Lime Kiln Trail
The Lime Kiln Trail is the rockiest, most rugged, and hilly trail in Rockwoods. It gets its name from the massive limestone kiln located at the trailhead. It begins gentle and levels before passing a spring and climbing up a narrow valley. After a series of switchbacks, the trail rolls up and down gently on the ridge. It drops off the end out the ridge and follows the edge of the prairie back to the trailhead.
Scenery: 3 Stars
Length: 3.25 miles
The Lime Kiln Trailhead
The trail starts at the base of the massive kiln. I will describe the trail in a clockwise direction.
The trail begin as level gravel path through the woods next to Glencoe Road. Soon it is squeezed between a steep, rocky hillside and a bubbling creek. After 3/4 mile it come to the source of this creek. As you cross the outlet of the spring on large steeping stones, look and were the crystal clear water emerges from under the rock ledge.
After the spring, the trail climbs steeply over rugged rock steps. Then the trail descends and heads away from the road and deep into a rocky hollow.
The trail dips down and crosses the dry creek bed and quickly starts to switchback steeply up 150 ft. to the ridge above. From this high ridge line, you can see Hidden Vally's 3 main ski runs.
Soon after reaching the ridge, the trail joins an old road and stays mostly level for a mile along this ridge. Every so often you get nice hints of views through the trees.
After the level mile, the trail descends a little ways before ascend one last bump on the ridge line. After this bump, the trail descends through a rugged rock layer and follows a band of small cliffs for 200 yards.
After dropping through the rock layer, the trail switchbacks down through a rocky cedar grove before returning to the Kiln to complete the loop.
Rock Quarry Trail
The Rock Quarry Trail is a wide gravel path that climbs on a breezy ridge before descending into a deep hollow with some mining remnants. The Rock Quarry has a "long" loop that is two miles and a "short" loop that is 1.5 miles.
Scenery: 3 Stars
Length: 2 mile long loop, 1.5 mile short loop
Difficulty: Easy- Moderate
Rock Quarry Trailhead
The trailhead for the Rock Quarry Trail is right behind the Visitor Center. Head up the wide, steep, gravel trail. Along its short way up to the ridge, the trail goes up three staircases.
When you reach the trail junction on the ridge, take a right for the 1.5 mile loop. The trail rolls up and down on a gentle ridge with deep hollows on each side.
After going on the ridge for 3/4 of a mile, the trail descends into a deep rocky hollow. The trail follow a small creek down the hollow.
Soon after the trail levels out, you will see a cliff on your left with a deep hole blasted out of its base from the mining company. If you head down one of the small trails to the cliff, you can see the mining debris. Near here, is a tailing pond, an old railroad bed, and crumbling foundations. As you continue on the main trail, you will soon see small trails leading to Cobb Cavern. Cobb Cavern is a massive cave that was blasted out of a hill for limestone. There are nine separate arches that have been created from the blasting. There is a chain link fence with barbwire blocking the entrance to the cavern, but you can walk around the fence for a good view.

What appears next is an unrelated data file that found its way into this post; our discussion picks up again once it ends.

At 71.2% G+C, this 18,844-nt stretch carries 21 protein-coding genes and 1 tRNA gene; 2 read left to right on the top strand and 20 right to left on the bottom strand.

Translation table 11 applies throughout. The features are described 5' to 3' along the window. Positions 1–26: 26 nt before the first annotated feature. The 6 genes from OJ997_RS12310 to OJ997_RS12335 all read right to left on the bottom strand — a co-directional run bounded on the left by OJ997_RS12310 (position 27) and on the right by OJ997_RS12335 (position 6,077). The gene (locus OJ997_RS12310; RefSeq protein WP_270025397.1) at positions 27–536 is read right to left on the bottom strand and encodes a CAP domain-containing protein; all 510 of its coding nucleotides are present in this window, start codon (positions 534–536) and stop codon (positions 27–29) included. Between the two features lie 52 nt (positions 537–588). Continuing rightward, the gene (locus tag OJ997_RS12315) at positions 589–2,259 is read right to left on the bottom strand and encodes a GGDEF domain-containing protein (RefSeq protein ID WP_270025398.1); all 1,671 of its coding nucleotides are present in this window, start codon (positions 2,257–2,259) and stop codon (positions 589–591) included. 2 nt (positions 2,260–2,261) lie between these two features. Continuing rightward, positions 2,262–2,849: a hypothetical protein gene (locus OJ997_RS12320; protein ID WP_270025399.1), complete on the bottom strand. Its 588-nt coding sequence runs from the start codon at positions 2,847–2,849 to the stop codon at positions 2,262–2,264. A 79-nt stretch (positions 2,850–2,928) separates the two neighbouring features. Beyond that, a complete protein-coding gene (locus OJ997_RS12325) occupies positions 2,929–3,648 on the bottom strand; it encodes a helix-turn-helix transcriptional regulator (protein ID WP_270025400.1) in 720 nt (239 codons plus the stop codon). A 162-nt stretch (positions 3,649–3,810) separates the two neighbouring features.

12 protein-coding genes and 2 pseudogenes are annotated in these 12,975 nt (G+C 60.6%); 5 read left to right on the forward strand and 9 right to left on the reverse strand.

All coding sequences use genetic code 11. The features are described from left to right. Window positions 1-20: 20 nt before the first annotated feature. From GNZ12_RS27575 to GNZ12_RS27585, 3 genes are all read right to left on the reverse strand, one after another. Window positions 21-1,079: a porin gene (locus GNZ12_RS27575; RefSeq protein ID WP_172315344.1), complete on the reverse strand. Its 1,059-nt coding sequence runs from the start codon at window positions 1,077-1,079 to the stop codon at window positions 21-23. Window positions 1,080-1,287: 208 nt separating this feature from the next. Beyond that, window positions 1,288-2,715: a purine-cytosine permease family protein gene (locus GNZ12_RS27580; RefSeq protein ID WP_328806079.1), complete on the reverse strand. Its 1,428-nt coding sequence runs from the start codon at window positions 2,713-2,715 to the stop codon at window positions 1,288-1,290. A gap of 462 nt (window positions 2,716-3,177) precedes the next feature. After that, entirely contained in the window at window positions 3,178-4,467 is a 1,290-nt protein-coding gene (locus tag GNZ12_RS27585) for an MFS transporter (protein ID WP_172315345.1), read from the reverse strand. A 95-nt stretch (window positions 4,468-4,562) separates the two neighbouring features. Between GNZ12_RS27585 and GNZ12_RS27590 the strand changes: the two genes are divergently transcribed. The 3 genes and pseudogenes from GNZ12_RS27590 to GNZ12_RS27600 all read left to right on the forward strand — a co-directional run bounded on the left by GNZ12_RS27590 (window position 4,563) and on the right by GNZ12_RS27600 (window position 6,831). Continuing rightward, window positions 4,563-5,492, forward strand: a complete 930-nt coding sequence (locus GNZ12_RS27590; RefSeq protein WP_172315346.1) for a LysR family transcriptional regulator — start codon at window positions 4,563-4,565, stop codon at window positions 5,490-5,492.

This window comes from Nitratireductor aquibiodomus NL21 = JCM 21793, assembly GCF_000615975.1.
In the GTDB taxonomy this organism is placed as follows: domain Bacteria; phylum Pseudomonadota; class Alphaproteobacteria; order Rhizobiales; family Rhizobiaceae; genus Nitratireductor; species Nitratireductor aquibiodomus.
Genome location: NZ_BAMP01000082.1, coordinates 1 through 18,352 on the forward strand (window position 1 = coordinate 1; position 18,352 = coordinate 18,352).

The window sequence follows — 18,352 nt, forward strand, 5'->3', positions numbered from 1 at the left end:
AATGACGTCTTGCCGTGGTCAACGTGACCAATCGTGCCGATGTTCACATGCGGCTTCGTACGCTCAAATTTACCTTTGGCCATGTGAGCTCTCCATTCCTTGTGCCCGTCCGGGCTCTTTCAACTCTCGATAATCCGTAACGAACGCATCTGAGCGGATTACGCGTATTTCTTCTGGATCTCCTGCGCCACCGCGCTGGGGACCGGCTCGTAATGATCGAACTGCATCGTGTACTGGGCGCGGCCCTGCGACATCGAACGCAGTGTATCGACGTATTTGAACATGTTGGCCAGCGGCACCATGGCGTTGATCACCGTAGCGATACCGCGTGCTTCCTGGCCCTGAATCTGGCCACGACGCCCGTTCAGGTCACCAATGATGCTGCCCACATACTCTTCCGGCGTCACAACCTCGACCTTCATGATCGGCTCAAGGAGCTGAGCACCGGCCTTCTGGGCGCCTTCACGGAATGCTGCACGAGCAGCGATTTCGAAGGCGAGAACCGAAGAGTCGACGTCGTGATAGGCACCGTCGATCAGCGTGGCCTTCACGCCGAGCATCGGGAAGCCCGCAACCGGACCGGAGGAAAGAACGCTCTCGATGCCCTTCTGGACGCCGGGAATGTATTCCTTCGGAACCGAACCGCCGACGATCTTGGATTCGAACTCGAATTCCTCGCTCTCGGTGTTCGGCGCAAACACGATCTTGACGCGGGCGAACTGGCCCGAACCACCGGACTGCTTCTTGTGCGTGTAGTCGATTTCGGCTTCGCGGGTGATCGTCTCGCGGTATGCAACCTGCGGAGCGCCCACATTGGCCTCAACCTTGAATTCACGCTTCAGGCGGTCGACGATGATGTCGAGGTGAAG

After the hollow with all the mining debris, the hike goes along the right side of the road for a quarter of a mile.
Trail Among the Trees Overview
The Trail Among the Trees is a fascinating guided hike that passes many mining relics. It starts in the valley that was once the center of the mining town. When you head up the valley, you will pass many slowly healing scars left from the mining.
Distance: 1.5 mile loop
Scenery: 3 Stars
The Trail Among the Trees starts right across Glencoe Road from the Visitor Center. You can grab an interpretive brochure from the little box at the trailhead. The interpretive hike is very interesting. The trail starts out paved, but after going up a 47 step staircase it becomes an unpaved trail.
When you walk up this valley, you will see many crumbling, green, mossy foundations next to the trail.
After a short distance, the trail crosses a creek on stepping stones and goes up a 47 step staircase. After the top of the staircase, the trail becomes unpaved. Before going on the trail to the right, take a left and search the bottom of the cliff for a small cave. The cave, Bathtub Cave, is gated to protect the bats inside.
The wide gravel path meanders up near the creek and passes an old quarry on the left. Soon there will be another bluff left from the quarry days. The trail crosses a creek on a bridge and climbs onto the other side.
The trail soon goes down and over a bridge in this ravine. Then it make a long gentle switchback and crosses the ravine higher up.
After crossing the ravine the second time, the trail reverts to blacktop. It make a long curving climb to the top of the ridge. If you look across the deep hollow to your left after the old road joins the trail, you will see the switchbacks on the Lime Kiln Trail.
After half a mile on a mostly level ridge line, the trail descends to a rugged glade perched on top of a bluff overlooking the Hamilton Creek. The following pictures are from the glade.
The trail passes a small quarry, returns to pavement, and makes a gradual descent on one side of a small creek. The trail crosses the creek and makes a steady descent to Glencoe Road. To finish the loop, take a right and head back along the road.
Turkey Ridge Trail